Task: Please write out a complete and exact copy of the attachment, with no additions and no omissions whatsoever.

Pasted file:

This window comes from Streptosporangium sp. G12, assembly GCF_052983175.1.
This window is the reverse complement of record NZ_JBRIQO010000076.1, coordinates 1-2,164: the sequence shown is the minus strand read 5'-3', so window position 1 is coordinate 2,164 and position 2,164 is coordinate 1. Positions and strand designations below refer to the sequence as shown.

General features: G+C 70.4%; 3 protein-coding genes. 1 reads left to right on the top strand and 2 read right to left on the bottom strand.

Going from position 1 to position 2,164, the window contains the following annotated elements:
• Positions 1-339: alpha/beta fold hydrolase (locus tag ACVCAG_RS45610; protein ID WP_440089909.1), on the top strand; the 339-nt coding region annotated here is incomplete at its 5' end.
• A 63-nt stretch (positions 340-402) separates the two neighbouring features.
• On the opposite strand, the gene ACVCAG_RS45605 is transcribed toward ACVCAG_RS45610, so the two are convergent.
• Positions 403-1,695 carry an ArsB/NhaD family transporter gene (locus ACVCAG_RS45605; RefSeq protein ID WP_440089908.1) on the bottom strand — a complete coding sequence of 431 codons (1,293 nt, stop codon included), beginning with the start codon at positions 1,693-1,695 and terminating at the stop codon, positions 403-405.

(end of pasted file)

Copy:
This window comes from Streptosporangium sp. G12, assembly GCF_052983175.1.
This window is the reverse complement of record NZ_JBRIQO010000076.1, coordinates 1-2,164: the sequence shown is the minus strand read 5'-3', so window position 1 is coordinate 2,164 and position 2,164 is coordinate 1. Positions and strand designations below refer to the sequence as shown.

General features: G+C 70.4%; 3 protein-coding genes. 1 reads left to right on the top strand and 2 read right to left on the bottom strand.

Going from position 1 to position 2,164, the window contains the following annotated elements:
• Positions 1-339: alpha/beta fold hydrolase (locus tag ACVCAG_RS45610; protein ID WP_440089909.1), on the top strand; the 339-nt coding region annotated here is incomplete at its 5' end.
• A 63-nt stretch (positions 340-402) separates the two neighbouring features.
• On the opposite strand, the gene ACVCAG_RS45605 is transcribed toward ACVCAG_RS45610, so the two are convergent.
• Positions 403-1,695 carry an ArsB/NhaD family transporter gene (locus ACVCAG_RS45605; RefSeq protein ID WP_440089908.1) on the bottom strand — a complete coding sequence of 431 codons (1,293 nt, stop codon included), beginning with the start codon at positions 1,693-1,695 and terminating at the stop codon, positions 403-405.